In its first interim report, the Office on Missing Persons (OMP) recommended the government to suspend state officials including members of the armed forces and police who were named as suspects or accused in criminal actions relating to abductions and enforced disappearances, pending the final determination of such cases.
The OMP report said the government should ensure that suspected officials are not transferred, promoted or offered any other office in the armed forces, police or the public service while cases against them are pending.
“Some individuals suspected of having committed enforced disappearances and related offences are being permitted to remain in positions of power, especially within the armed forces and the police, where they can influence the progress of investigations. There have been instances where members of the armed forces, who were willing to provide information on disappearances, were subjected to harassment,” it said.
The OMP said that in at least one case, an officer of the armed forces who is a suspect in an on-going court case relating to abductions and enforced disappearances has neither been suspended nor removed from exercising the duties and functions of his office.
“There are reports that in at least one case, an officer has been granted a promotion within the armed forces, while the case against him is still pending. The OMP notes that under relevant regulations as well as the rules and established practices, it is reasonably expected for such suspected officers to be suspended from exercising the duties and functions of their office,” it said.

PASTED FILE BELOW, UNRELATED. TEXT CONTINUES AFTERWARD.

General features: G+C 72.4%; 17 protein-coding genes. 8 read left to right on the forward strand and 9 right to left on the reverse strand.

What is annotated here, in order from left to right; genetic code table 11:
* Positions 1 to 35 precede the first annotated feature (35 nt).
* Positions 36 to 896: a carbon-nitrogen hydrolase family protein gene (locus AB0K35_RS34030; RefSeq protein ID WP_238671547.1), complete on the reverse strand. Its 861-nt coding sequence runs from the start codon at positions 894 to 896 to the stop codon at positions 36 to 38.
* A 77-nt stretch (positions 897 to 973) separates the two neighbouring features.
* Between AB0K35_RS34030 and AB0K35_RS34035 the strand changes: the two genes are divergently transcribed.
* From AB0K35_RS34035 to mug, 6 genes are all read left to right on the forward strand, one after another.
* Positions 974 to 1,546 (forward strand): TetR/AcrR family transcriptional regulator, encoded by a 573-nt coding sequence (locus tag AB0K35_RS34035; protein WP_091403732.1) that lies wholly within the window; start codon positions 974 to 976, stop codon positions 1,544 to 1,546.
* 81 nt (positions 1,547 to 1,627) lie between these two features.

OMP Recommendations under ‘Investigation and Prosecution’ also included expediting and giving highest priority to prosecutions and other ongoing cases involving enforced disappearances.
It said all incidents of arbitrary arrest, torture and deaths in custody should be investigated.
While urging the government to recognize the continuing nature of enforced disappearances, the OMP recommended the government to immediately formulate policies to provide interim relief to the family members of the missing persons.
These interim relief included financial aid programmes, debt relief programmes, housing development programmes, educational support programmes and also an employment quota of 1% within the state sector for the family members of the victims.
“It is duly noted that interim relief in the form of welfare or other measures does not amount to reparations. Victims retain their right to reparations even if they accept interim relief from the State,” the report said.
A National Day for the Disappeared, preserving mass grave sites as memorial spaces and restoring ‘Ahinsakaramaya’ – Memorial for the Innocents – in Battaramulla in a manner that reflects the views of the public as well as the families of the missing and the disappeared were also recommended.
In terms of the Office for Reparations, the OMP said the proposed Office will play a pivotal role in providing redress to victims of the missing and the disappeared as well as others affected by the conflict.
“An independent Office for Reparations with a robust mandate and strong implementation powers is urgently required. The OMP urges the Parliament to strengthen the Office for Reparations Bill and ensure its prompt enactment and formulate operations,” the report said.